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Arthritis literally means inflammation of joints and has a variety of causes.  Sometimes the immune system attacks the joints - rheumatoid arthritis is an example of this.  Much more common in our pets is osteoarthritis.  Osteoarthritis is really wear and tear arthritis and is what I will talk about from now on. 

 

Osteoarthritis tends to develop with increasing age as the joints become worn out and tends to be worse in dogs that have done a lot of work or if there is an injury involving the joint.  It also occurs in dogs with hereditary abnormalities of the joints such as hip dysplasia.

 

The typical signs we see are a slowly progressive lameness that is worse in cold weather.  The lameness tends to reduce as the animal warms up, but is worse the following day if they over-exercise.  Many owners recognise these signs in their older pets and also sometimes in themselves.

 

Because there are permanent boney changes that occur with osteoarthritis, return of the joint to its youthful state is not possible.  Treatment revolves around the use of  anti-inflammatory drugs to control pain, nutraceuticals (like glucosamine) to provide nutrition to the cartilage and owner management of exercise, body weight and bedding.

 

By far the most effective and reliable medications available are the non-steroidal anti-inflammatory drugs (NSAIDs).  This class of drug includes aspirin and Voltaren®  (but not Paracetamol).  There has been a lot of research done in the last ten years on this group of drugs, which has resulted in drugs that are much more effective and less likely to cause side effects than the earlier ones.  The newer drugs are however more expensive and this can cause problems, especially for the owners of very large dogs.  We would nearly always recommend these drugs for the treatment of dogs with severe osteoarthritis.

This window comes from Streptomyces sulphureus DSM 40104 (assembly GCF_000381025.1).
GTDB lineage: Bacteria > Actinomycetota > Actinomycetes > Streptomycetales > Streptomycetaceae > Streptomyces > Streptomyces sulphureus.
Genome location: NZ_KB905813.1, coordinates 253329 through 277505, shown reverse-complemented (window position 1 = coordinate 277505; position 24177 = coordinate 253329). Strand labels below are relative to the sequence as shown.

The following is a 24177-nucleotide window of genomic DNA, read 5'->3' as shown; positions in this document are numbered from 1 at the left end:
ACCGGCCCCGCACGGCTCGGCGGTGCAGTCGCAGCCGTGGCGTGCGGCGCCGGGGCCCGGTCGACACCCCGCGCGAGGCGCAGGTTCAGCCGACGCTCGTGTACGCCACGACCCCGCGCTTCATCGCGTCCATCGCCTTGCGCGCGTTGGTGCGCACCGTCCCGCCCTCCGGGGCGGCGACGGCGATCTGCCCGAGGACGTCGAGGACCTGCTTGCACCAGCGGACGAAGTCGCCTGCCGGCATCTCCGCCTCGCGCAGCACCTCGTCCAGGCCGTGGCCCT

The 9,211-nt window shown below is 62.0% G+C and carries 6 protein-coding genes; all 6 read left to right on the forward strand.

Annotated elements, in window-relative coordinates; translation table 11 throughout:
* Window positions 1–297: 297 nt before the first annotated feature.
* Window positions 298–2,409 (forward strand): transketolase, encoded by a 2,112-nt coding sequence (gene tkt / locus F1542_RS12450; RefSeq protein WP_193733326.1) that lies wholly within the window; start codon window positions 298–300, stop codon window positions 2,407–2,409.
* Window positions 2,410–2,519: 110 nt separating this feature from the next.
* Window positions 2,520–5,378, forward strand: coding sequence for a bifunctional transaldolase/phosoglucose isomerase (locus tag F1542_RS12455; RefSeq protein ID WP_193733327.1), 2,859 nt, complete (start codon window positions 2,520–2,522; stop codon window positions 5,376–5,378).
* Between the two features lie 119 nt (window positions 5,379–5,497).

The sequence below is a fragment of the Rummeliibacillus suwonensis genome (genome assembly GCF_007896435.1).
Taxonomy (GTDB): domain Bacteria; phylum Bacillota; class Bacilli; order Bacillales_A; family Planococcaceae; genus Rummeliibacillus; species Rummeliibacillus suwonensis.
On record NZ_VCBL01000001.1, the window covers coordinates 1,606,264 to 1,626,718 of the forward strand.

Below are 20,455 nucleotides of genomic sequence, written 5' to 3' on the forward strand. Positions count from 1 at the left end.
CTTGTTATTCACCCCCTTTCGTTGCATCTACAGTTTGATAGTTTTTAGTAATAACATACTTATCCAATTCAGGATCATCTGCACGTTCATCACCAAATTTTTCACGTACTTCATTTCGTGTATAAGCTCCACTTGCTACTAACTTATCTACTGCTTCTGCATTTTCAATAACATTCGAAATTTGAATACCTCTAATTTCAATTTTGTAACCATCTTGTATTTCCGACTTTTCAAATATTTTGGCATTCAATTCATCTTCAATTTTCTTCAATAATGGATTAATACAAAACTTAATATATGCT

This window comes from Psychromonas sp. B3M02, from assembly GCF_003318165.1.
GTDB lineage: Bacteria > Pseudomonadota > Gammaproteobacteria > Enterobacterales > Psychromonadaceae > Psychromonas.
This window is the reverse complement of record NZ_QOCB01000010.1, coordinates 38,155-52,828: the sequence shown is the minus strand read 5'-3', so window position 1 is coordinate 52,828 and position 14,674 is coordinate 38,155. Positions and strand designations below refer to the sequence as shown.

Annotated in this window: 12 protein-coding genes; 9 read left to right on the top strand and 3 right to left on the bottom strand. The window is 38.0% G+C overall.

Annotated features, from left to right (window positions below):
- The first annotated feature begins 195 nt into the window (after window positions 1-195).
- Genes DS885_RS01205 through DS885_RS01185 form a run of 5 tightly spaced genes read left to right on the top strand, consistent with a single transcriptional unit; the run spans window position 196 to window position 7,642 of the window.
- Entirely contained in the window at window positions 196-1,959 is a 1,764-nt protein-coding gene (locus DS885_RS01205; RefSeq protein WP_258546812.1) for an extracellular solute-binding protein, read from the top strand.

There are a wide range of extracts and potions used in the treatment of arthritis.  These are lumped into the term Nutraceuticals.  Included in this group are glucosamine and chondroitin which have been shown to have some effect on joint health and many others including minerals and vitamins, green-lipped muscle extract, flax seed oil and hemp seed.  It would be fair to say that nutraceuticals have some effect at relieving symptoms in some dogs, but they are not consistently effective.  They are not adequate as a sole treatment for severe osteoarthritis, but may be used in addition to the NSAIDs for severe arthritis or as a sole treatment in mild osteoarthritis.  They are very unlikely to cause any adverse effects.

 

The home management of arthritis is also important.  Mild exercise is very useful to alleviate the symptoms of lameness and soreness.  Most animals will have reduced pain with some mild exercise and usually walk more freely once they warm up.  Exercise also helps to maintain joint flexibility and muscle tone, which are beneficial as well.  Over-exercise should be avoided as it is associated with increased pain later.

 

Keeping your pet warm and comfortable also reduces the pain of osteoarthritis.  Soft bedding in a warm area is ideal.  Another way to help keep your dog warm is to put a jacket on (don’t try this one on puss).  Often I find that owners tend to dismiss a jacket for a dog as frivolous.  Speaking from my own experience of having had two short-haired dogs, in cold weather they love their jackets.  If it was cold they would come running to have their jackets put on.  We have a stand of dog jackets in Balclutha, that range from the purely functional to the fashion statement.  If you want to see them or have a fitting see Sharron in reception at Balclutha